If you have a separate team that handles customer service (aside from the social media crew), make sure they’re included in this process, too.

3. Have a Plan for Haters

Because these negative comments are often public, engaging with a dissatisfied user can be tricky. Having a protocol in place will empower your team to act quickly in almost any situation. A good escalation protocol includes strategies for solving common problems, when to escalate internally, and most importantly, when to call it quits and stop engaging with a disgruntled user.

Here at Ethos, we believe it’s crucial to respond publicly to negative comments on social media (to show other users how responsive you are) and then direct the conversation offline or to a private space (like an email or DM), as quickly as possible.

Keep in mind that while resolving the situation with a positive outcome is always the goal, it’s not always possible. Some people just like to complain and aren’t actually looking to solve anything. If a particular user resists all offers to solve the problem, and continues to escalate the situation, sometimes you just have to move on. Last resort tactics include ignoring, hiding, or deleting posts, and in extreme cases, even blocking users. Deleting and blocking users should be reserved only for extreme situations, however, as it can often further antagonize a disgruntled user.

While handling negativity on public platforms can be unsettling for some brands, it also can have a positive effect. Think of each negative comment as an opportunity to create positive PR. If you are able to solve the user’s problem, often they become an even more devoted fan and brand advocate than they were before.

4. Acknowledge Positive Social Media Posts and Comments, Too

As you and your team create various scenarios for responding to negative comments, be sure to include positive examples as well. Engaging with users who leave positive comments on your page is an easy way to increase affinity and inspire future brand advocates.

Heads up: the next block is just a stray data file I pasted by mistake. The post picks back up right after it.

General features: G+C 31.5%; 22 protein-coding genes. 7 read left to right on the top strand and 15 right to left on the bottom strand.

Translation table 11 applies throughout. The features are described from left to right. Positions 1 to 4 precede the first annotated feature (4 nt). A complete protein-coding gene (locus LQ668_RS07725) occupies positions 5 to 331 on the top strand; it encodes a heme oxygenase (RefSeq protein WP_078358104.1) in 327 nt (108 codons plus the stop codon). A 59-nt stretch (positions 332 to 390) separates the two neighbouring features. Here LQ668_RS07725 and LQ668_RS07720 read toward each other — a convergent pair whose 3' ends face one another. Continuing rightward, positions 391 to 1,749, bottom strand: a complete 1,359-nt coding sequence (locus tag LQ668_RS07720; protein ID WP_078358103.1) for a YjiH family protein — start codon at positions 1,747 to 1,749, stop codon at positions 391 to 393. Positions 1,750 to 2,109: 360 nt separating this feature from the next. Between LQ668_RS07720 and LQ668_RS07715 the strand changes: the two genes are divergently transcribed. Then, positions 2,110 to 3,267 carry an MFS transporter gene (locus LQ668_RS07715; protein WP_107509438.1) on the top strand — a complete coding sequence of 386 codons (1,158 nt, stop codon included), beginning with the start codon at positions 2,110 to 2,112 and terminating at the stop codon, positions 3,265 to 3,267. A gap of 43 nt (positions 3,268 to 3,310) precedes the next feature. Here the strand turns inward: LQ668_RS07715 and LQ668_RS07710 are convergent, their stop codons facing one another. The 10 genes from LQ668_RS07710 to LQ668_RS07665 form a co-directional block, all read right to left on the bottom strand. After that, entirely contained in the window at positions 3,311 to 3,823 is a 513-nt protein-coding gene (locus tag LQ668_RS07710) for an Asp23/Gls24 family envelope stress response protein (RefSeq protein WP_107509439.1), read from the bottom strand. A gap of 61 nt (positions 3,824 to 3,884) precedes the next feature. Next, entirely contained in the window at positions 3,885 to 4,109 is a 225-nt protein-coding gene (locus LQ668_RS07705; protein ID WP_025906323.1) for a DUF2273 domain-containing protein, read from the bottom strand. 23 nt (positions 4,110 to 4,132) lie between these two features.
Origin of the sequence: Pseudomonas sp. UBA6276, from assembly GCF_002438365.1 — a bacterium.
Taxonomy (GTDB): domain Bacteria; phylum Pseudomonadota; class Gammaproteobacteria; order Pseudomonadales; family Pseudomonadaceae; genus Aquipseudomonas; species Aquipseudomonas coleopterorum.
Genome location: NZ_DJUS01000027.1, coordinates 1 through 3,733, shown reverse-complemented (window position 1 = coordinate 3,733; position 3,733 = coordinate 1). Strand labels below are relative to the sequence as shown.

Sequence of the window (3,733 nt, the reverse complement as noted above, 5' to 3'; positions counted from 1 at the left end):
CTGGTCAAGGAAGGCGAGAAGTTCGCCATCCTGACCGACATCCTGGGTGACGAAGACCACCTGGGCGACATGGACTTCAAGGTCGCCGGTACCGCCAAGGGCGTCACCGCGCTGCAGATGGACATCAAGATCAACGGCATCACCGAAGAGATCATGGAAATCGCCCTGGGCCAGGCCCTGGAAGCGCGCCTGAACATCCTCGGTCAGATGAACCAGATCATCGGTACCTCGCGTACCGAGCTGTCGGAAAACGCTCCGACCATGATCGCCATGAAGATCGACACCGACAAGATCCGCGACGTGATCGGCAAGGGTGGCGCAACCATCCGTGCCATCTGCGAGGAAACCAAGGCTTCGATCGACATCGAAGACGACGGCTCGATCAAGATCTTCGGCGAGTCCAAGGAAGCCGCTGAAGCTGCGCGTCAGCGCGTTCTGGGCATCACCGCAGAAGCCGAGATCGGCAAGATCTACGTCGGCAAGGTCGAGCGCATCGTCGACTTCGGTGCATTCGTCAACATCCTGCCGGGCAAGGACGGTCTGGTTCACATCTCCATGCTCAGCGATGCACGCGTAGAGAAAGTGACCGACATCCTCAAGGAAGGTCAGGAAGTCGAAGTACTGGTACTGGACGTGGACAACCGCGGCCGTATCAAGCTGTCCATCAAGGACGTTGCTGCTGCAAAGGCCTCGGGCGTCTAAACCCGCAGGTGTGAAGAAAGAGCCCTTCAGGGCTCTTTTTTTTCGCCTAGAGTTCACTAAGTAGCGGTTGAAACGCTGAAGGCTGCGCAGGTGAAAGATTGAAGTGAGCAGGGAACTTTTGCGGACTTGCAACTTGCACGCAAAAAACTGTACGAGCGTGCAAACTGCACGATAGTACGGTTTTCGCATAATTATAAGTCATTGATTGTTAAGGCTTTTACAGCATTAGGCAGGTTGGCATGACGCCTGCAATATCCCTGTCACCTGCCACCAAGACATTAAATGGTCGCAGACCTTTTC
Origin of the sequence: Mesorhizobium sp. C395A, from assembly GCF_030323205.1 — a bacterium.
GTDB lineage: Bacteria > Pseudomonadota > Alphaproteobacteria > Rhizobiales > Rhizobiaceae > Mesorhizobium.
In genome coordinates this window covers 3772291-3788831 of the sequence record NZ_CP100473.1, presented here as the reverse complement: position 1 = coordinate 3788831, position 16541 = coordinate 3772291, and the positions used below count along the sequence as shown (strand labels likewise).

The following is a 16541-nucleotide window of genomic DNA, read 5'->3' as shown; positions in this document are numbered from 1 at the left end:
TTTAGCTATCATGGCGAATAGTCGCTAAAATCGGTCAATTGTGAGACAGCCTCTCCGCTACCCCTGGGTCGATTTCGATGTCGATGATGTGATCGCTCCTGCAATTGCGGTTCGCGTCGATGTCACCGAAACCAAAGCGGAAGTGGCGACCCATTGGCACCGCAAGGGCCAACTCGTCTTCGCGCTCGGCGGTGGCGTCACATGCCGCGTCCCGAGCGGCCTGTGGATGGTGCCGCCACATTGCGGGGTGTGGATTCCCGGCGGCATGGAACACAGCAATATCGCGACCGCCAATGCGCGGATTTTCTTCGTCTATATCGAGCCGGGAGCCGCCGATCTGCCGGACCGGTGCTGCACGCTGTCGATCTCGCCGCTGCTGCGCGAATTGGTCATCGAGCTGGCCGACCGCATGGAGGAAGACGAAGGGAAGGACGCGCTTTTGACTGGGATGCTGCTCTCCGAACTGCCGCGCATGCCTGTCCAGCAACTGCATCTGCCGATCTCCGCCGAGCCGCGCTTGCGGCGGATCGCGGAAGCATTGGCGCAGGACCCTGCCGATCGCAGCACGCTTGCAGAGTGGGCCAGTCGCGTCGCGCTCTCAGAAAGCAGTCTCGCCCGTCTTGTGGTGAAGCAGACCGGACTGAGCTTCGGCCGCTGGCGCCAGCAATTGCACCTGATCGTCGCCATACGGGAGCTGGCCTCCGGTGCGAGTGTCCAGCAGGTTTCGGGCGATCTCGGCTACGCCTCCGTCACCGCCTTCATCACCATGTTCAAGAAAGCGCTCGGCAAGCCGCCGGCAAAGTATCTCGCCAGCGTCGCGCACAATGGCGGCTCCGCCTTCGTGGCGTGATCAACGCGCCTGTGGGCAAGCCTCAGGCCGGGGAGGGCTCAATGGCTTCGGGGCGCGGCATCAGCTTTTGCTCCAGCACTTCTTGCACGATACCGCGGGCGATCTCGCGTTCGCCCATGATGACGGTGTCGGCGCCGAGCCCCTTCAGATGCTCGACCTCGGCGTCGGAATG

Resist the urge to simply “like” all of your positive comments. Instead, come up with personalized responses that show you actually read, and truly care about what the user has to say. Remember to keep it fun and show your brand’s unique personality. Stickers, reactions, and animated gifys can foster a lasting relationship over a simple “like.”

Sharing UG (user-generated) content is another way to “thank” users for their engagement. It also serves as a testimonial for your product or service. Embrace the positivity as much as you can.

When developing a protocol for social media engagement, make sure to include all key players at the table. The engagement team should include not only those on the front lines of social media, but also the customer service team and key company decision-makers. Having clearly defined actions will empower your team to work through tough situations independently – freeing up time and amplifying your reach and presence across all social media platforms.

About Ethos

Ethos is a multiplatform branding agency that develops and executes integrated marketing campaigns across multiple channels for companies inside and outside of Maine.

At Ethos, we believe that the most effective way to set a company’s marketing course is by finding its core truth – its ethos. We know that once we discover and communicate that core truth, we can truly make a difference for each client’s unique marketing and business objectives.

With Ethos, you get more than a marketing agency. You get a long-term partner whose goals are your goals.

Learn more about the Ethos approach and the work we’ve done for our clients. Want to have a conversation about your brand’s core truth? Contact us!

Written By

The ETHOS Team